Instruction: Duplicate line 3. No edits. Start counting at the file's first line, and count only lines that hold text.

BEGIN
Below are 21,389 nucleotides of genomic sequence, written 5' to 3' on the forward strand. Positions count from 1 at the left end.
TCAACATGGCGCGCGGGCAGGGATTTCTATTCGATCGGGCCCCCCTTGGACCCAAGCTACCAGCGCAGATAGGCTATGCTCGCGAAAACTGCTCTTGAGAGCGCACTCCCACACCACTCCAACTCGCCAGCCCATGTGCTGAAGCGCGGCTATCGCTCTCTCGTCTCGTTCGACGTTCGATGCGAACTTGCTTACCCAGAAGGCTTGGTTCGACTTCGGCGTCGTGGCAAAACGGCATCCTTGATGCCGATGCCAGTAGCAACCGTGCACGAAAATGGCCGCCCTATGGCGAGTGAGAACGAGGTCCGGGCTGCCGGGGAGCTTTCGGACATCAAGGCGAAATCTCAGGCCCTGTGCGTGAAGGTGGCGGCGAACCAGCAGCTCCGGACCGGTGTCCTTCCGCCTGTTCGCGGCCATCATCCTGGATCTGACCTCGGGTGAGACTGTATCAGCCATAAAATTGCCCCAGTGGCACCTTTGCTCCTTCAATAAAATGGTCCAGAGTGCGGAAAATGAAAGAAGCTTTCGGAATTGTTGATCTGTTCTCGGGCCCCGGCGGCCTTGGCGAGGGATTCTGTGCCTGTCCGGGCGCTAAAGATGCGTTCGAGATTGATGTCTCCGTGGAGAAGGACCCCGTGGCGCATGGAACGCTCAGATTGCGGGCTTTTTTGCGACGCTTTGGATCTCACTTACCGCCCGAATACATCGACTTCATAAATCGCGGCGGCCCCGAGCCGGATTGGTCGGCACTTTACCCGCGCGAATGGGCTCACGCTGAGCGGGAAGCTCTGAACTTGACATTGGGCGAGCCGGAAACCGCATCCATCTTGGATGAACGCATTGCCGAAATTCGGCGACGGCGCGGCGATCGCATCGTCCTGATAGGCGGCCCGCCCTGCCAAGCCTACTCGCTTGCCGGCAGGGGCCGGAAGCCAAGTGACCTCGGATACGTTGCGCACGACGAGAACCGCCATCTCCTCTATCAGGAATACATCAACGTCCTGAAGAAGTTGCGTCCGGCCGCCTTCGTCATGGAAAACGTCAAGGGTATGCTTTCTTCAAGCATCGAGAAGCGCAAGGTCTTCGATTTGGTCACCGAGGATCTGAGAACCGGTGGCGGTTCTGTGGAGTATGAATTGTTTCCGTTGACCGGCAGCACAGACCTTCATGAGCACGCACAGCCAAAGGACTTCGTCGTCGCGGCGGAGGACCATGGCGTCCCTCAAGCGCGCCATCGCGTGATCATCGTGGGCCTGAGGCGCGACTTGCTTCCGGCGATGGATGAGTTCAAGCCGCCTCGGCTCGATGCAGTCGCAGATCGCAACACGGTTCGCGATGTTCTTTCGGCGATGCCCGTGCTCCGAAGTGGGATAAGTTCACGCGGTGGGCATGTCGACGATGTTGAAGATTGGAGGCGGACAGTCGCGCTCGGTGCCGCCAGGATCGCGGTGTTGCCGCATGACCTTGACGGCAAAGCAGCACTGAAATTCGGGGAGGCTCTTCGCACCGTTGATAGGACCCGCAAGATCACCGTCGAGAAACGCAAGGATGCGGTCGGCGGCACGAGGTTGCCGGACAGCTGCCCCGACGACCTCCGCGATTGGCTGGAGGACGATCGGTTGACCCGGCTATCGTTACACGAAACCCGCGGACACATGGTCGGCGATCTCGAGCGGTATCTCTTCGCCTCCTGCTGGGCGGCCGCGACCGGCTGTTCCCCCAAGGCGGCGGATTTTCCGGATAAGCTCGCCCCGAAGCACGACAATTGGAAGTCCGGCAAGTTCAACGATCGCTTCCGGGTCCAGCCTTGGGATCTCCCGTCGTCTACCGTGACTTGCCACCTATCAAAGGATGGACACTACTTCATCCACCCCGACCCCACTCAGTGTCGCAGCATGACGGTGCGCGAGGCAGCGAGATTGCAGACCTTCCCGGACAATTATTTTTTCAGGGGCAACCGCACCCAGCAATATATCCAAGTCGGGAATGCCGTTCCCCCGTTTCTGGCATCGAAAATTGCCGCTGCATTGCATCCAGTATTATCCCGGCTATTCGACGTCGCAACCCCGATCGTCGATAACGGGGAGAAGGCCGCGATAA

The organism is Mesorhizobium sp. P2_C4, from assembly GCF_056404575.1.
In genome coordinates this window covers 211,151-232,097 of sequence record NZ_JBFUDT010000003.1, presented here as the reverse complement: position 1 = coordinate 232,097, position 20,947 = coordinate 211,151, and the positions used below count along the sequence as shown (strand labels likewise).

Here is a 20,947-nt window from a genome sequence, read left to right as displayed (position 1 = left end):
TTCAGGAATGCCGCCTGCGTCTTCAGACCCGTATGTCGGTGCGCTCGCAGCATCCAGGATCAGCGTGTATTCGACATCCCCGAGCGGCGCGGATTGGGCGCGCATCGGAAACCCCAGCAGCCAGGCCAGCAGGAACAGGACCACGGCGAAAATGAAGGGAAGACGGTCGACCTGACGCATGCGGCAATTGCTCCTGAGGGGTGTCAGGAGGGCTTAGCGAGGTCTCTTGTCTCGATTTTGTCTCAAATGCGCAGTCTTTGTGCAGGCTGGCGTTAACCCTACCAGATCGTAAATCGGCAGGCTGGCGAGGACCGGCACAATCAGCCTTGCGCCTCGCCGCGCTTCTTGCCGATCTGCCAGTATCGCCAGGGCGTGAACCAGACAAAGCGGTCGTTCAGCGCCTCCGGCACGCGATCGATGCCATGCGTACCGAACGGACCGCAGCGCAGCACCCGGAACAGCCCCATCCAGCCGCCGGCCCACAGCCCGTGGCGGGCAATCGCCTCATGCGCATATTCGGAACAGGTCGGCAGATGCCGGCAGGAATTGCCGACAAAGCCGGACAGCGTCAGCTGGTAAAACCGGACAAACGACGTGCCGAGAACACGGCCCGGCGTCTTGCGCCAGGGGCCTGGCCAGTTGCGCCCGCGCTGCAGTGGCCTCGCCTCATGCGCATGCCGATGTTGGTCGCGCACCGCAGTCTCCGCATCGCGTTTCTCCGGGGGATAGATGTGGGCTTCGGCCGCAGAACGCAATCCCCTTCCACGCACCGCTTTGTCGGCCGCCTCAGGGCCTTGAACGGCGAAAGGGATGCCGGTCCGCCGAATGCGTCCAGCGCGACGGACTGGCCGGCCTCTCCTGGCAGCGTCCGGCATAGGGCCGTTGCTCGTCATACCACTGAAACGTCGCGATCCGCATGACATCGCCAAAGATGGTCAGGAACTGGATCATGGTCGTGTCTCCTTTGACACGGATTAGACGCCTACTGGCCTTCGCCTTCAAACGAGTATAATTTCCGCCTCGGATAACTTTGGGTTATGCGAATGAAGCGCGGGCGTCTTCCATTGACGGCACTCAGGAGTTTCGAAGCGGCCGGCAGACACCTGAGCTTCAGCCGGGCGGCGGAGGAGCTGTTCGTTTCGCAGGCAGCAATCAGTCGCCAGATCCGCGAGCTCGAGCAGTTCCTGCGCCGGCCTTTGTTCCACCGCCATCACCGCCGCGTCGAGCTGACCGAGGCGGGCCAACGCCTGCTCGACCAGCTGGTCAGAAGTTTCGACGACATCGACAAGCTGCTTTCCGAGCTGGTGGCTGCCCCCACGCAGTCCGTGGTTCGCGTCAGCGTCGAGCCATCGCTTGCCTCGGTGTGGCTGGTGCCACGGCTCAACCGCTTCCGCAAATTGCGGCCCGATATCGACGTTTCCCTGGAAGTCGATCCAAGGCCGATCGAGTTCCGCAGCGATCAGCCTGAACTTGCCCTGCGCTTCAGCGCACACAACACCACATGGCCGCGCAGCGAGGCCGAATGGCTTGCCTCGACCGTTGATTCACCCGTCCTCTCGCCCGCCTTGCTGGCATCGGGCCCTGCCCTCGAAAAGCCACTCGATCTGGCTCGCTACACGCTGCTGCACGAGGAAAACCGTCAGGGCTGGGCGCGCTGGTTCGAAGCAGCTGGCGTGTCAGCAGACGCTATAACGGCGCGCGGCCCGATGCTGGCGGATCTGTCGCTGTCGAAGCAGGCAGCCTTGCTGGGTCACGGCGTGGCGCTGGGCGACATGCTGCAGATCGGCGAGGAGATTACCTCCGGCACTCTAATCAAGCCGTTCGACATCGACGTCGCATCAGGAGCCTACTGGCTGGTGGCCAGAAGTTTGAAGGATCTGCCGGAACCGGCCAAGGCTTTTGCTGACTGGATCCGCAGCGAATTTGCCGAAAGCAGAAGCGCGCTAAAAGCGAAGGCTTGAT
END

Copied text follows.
The organism is Mesorhizobium sp. P2_C4, from assembly GCF_056404575.1.